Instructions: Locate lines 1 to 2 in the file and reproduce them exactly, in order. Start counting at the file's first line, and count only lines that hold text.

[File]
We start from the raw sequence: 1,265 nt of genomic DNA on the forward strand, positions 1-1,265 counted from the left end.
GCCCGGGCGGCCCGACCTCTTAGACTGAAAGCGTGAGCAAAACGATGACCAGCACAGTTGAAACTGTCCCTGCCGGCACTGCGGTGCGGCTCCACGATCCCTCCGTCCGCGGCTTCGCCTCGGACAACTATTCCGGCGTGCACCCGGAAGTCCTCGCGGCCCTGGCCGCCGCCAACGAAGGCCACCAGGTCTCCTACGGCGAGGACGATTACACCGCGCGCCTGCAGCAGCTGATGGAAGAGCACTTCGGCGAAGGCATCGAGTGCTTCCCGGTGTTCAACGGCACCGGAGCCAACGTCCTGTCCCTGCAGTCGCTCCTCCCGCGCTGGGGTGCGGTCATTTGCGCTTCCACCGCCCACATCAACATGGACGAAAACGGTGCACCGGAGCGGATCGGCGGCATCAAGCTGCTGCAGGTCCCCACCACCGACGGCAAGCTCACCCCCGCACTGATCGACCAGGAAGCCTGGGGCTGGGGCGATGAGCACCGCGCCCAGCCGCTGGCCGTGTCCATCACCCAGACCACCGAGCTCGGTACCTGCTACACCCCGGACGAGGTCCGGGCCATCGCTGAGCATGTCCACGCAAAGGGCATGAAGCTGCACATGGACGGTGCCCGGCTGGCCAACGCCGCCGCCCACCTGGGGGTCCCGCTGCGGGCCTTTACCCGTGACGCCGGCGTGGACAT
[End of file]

We start from the raw sequence: 1,265 nt of genomic DNA on the forward strand, positions 1-1,265 counted from the left end.
GCCCGGGCGGCCCGACCTCTTAGACTGAAAGCGTGAGCAAAACGATGACCAGCACAGTTGAAACTGTCCCTGCCGGCACTGCGGTGCGGCTCCACGATCCCTCCGTCCGCGGCTTCGCCTCGGACAACTATTCCGGCGTGCACCCGGAAGTCCTCGCGGCCCTGGCCGCCGCCAACGAAGGCCACCAGGTCTCCTACGGCGAGGACGATTACACCGCGCGCCTGCAGCAGCTGATGGAAGAGCACTTCGGCGAAGGCATCGAGTGCTTCCCGGTGTTCAACGGCACCGGAGCCAACGTCCTGTCCCTGCAGTCGCTCCTCCCGCGCTGGGGTGCGGTCATTTGCGCTTCCACCGCCCACATCAACATGGACGAAAACGGTGCACCGGAGCGGATCGGCGGCATCAAGCTGCTGCAGGTCCCCACCACCGACGGCAAGCTCACCCCCGCACTGATCGACCAGGAAGCCTGGGGCTGGGGCGATGAGCACCGCGCCCAGCCGCTGGCCGTGTCCATCACCCAGACCACCGAGCTCGGTACCTGCTACACCCCGGACGAGGTCCGGGCCATCGCTGAGCATGTCCACGCAAAGGGCATGAAGCTGCACATGGACGGTGCCCGGCTGGCCAACGCCGCCGCCCACCTGGGGGTCCCGCTGCGGGCCTTTACCCGTGACGCCGGCGTGGACAT